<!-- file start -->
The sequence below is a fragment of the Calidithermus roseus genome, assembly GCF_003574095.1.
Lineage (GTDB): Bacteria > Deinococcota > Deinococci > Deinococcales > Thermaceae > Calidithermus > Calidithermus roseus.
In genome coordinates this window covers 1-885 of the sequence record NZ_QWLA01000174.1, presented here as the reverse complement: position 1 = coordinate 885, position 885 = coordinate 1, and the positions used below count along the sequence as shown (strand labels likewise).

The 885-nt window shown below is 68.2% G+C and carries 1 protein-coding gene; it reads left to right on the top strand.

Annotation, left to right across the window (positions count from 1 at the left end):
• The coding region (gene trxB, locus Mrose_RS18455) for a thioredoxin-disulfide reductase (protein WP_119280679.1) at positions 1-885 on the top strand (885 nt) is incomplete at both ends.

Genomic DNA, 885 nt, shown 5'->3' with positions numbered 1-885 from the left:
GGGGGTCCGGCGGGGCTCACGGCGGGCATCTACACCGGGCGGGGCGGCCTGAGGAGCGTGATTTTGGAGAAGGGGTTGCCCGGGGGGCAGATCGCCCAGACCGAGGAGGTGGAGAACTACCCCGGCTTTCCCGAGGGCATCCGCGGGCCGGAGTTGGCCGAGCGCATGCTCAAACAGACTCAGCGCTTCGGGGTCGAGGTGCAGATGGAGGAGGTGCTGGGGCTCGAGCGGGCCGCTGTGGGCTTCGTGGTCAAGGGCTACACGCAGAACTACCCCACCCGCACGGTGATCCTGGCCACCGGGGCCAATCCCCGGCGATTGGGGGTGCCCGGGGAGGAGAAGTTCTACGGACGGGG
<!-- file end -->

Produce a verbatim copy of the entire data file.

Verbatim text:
The sequence below is a fragment of the Calidithermus roseus genome, assembly GCF_003574095.1.
Lineage (GTDB): Bacteria > Deinococcota > Deinococci > Deinococcales > Thermaceae > Calidithermus > Calidithermus roseus.
In genome coordinates this window covers 1-885 of the sequence record NZ_QWLA01000174.1, presented here as the reverse complement: position 1 = coordinate 885, position 885 = coordinate 1, and the positions used below count along the sequence as shown (strand labels likewise).

The 885-nt window shown below is 68.2% G+C and carries 1 protein-coding gene; it reads left to right on the top strand.

Annotation, left to right across the window (positions count from 1 at the left end):
• The coding region (gene trxB, locus Mrose_RS18455) for a thioredoxin-disulfide reductase (protein WP_119280679.1) at positions 1-885 on the top strand (885 nt) is incomplete at both ends.

Genomic DNA, 885 nt, shown 5'->3' with positions numbered 1-885 from the left:
GGGGGTCCGGCGGGGCTCACGGCGGGCATCTACACCGGGCGGGGCGGCCTGAGGAGCGTGATTTTGGAGAAGGGGTTGCCCGGGGGGCAGATCGCCCAGACCGAGGAGGTGGAGAACTACCCCGGCTTTCCCGAGGGCATCCGCGGGCCGGAGTTGGCCGAGCGCATGCTCAAACAGACTCAGCGCTTCGGGGTCGAGGTGCAGATGGAGGAGGTGCTGGGGCTCGAGCGGGCCGCTGTGGGCTTCGTGGTCAAGGGCTACACGCAGAACTACCCCACCCGCACGGTGATCCTGGCCACCGGGGCCAATCCCCGGCGATTGGGGGTGCCCGGGGAGGAGAAGTTCTACGGACGGGG